From an AI perspective, finding effective treatments for cancer is a high-dimensional search problem characterized by many molecularly distinct cancer subtypes, many potential targets and drug combinations, and a dearth of highquality data to connect molecular subtypes and treatments to responses. The broadening availability of molecular diagnostics and electronic medical records presents both opportunities and challenges to apply AI techniques to personalize and improve cancer treatment. We discuss these in the context of Cancer Commons, a "rapid learning" community where patients, physicians, and researchers collect and analyze the molecular and clinical data from every cancer patient and use these results to individualize therapies. Research opportunities include adaptively planning and executing individual treatment experiments across the whole patient population, inferring the causal mechanisms of tumors, predicting drug response in individuals, and generalizing these findings to new cases. The goal is to treat each patient in accord with the best available knowledge and to continually update that knowledge to benefit subsequent patients.
Picture tactile feedback and situated computing. That's the year when a revolving cadre of scientists began work on the problem of predicting the outcome of the spin of a roulette wheel. Although lacking the societal import of, say, predicting cancer in a patient, or even poison in a mushroom, predicting roulette seems on the face of it of even greater difficulty. The game itself is designed in every way for unpredictability. The problem is at its core a machine learning problem with a direct physical basis.
I view the World Wide Web as an information food chain. The maze of pages and hyperlinks that comprise the Web are at the very bottom of the chain. The maze of pages and hyperlinks that comprise the Web are at the very bottom of the chain. Today's Web is populated by a panoply of primitive but popular information services. Is the Web challenge a distraction from our long-term goal of understanding intelligence and building intelligent agents?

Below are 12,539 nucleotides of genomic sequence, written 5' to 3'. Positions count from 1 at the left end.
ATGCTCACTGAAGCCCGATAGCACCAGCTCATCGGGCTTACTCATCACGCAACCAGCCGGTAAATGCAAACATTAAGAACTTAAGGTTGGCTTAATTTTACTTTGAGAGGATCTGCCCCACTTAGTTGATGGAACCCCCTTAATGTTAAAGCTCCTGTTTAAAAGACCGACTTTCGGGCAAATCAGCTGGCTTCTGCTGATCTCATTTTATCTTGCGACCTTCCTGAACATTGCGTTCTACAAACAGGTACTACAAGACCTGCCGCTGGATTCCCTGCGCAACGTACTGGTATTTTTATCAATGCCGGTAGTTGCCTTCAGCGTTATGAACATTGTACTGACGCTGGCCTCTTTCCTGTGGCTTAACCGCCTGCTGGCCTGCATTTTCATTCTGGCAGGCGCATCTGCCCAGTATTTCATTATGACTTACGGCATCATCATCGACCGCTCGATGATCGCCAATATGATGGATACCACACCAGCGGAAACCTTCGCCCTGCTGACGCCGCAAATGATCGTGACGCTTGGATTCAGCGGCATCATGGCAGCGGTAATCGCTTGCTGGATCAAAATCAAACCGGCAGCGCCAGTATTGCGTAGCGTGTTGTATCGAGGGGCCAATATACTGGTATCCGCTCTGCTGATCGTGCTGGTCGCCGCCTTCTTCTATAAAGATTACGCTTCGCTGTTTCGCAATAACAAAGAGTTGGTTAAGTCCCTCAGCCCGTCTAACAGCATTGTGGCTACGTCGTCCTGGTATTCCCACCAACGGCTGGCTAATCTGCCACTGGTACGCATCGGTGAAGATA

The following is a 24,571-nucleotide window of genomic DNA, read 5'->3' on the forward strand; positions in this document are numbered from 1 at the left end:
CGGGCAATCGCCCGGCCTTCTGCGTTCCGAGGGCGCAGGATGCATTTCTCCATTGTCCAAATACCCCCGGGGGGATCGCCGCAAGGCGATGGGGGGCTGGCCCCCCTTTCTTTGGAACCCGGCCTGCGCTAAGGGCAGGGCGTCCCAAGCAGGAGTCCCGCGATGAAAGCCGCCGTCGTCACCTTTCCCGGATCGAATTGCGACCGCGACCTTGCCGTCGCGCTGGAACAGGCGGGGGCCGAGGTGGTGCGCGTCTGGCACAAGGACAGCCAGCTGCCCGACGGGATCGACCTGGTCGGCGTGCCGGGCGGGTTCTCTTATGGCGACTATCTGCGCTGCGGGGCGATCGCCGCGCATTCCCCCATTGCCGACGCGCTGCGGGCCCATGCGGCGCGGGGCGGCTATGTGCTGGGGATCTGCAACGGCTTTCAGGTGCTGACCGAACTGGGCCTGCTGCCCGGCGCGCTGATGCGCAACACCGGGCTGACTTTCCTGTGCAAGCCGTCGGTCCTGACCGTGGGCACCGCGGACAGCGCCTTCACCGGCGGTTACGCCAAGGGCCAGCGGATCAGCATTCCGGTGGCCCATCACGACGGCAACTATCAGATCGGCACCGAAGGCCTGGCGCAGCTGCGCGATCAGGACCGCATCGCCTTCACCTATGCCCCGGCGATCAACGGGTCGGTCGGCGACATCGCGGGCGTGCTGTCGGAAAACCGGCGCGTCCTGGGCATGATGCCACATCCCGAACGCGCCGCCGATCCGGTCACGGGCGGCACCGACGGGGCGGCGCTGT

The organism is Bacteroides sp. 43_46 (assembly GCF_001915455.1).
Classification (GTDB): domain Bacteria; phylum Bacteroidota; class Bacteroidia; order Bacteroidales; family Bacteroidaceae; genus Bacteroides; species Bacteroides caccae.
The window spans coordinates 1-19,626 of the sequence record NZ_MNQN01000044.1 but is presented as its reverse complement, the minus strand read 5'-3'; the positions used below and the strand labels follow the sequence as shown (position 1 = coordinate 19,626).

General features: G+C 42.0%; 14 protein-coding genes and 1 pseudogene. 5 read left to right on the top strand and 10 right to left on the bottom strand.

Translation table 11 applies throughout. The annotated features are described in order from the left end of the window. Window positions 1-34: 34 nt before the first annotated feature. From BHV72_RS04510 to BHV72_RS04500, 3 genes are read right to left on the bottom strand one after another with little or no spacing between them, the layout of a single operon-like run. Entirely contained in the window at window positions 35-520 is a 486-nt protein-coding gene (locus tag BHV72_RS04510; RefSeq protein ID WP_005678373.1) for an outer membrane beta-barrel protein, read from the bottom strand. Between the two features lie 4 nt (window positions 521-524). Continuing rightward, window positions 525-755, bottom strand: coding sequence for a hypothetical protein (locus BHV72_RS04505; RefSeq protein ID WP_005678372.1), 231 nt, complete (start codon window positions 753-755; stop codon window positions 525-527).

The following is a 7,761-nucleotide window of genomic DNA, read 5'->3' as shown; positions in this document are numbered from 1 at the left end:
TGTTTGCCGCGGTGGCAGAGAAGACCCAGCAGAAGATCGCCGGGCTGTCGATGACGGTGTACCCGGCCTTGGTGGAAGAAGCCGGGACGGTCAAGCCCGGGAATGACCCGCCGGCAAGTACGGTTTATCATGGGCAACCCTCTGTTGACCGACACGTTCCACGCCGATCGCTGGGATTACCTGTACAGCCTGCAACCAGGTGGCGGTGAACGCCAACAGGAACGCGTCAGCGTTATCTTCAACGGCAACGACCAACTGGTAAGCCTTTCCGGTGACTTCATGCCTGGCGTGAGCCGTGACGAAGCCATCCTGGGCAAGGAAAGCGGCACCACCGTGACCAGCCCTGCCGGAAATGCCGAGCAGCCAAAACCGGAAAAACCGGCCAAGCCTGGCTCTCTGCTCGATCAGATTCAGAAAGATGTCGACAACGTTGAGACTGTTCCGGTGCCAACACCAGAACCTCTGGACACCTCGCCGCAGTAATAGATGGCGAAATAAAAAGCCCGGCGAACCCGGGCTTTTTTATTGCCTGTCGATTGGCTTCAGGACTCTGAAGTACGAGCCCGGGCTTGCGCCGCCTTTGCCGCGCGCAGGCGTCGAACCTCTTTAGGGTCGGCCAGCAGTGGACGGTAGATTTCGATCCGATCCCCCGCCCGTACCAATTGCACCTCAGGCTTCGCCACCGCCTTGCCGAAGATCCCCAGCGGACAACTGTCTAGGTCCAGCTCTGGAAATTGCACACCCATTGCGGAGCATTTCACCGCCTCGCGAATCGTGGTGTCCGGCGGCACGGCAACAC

The AI field needs major breakthroughs in its thinking to achieve continuous, sensory-gathered, machine learning from the environment on unlimited subjects. The way to motivate such dramatic progress is to articulate and endorse research goals for machine behavior so ambitious that limited-domain, problemsolving knowledge representation methods are disqualified at the outset, thus forcing ourselves to produce valuable new "thoughtware". After exploring why the tendency to associate intelligence with problem-solving may be a mental roadblock to further progress in AI science, some preliminary thinking tools are introduced more suitable for sensory learning machine rcscarch These include lifelong sensorimotor data streams, representation as a symbolic recording process, knowledge transmission, and the totality of knowledge. One day, Professor Nokemoff, a distinguished AI professor of robotics at a leading institution, called in a grad student to hand out a thesis project. "Build me a robot that can sort two different parts coming down a conveyor belt.
The Robot World Cup Soccer Games and Conferences (RoboCup) are a series of competitions and events designed to promote the full integration of AI and robotics research. Following the first RoboCup, held in Nagoya, Japan, in 1997, RoboCup-98 was held in Paris from 2-9 July, overlapping with the real World Cup soccer competition. RoboCup-98 included competitions in three leagues: (1) the simulation league, (2) the real robot small-size league, and (3) the real robot middle-size league. It was organized by University of Paris-VI and the Centre National de la Recherche Scientifique and was sponsored by Sony Corporation, NAMCO Limited, and SUNX Limited, with official balls for the middle-size league supplied by Molten Corporation. Over 15,000 people watched the games, and over 120 international media (such as CNN, ABC, NHK, and TV-Aich) and prominent scientific magazines covered the competition.
Now completing its first year, the High-Performance Knowledge Bases Project promotes technology for developing very large, flexible, and reusable knowledge bases. The project is supported by the Defense Advanced Research Projects Agency and includes more than 15 contractors in universities, research laboratories, and companies. Programs lack knowledge about the world sufficient to understand and adjust to new situations as people do. Consequently, programs have been poor at interpreting and reasoning about novel and changing events, such as international crises and battlefield situations. These problems are more open ended than chess.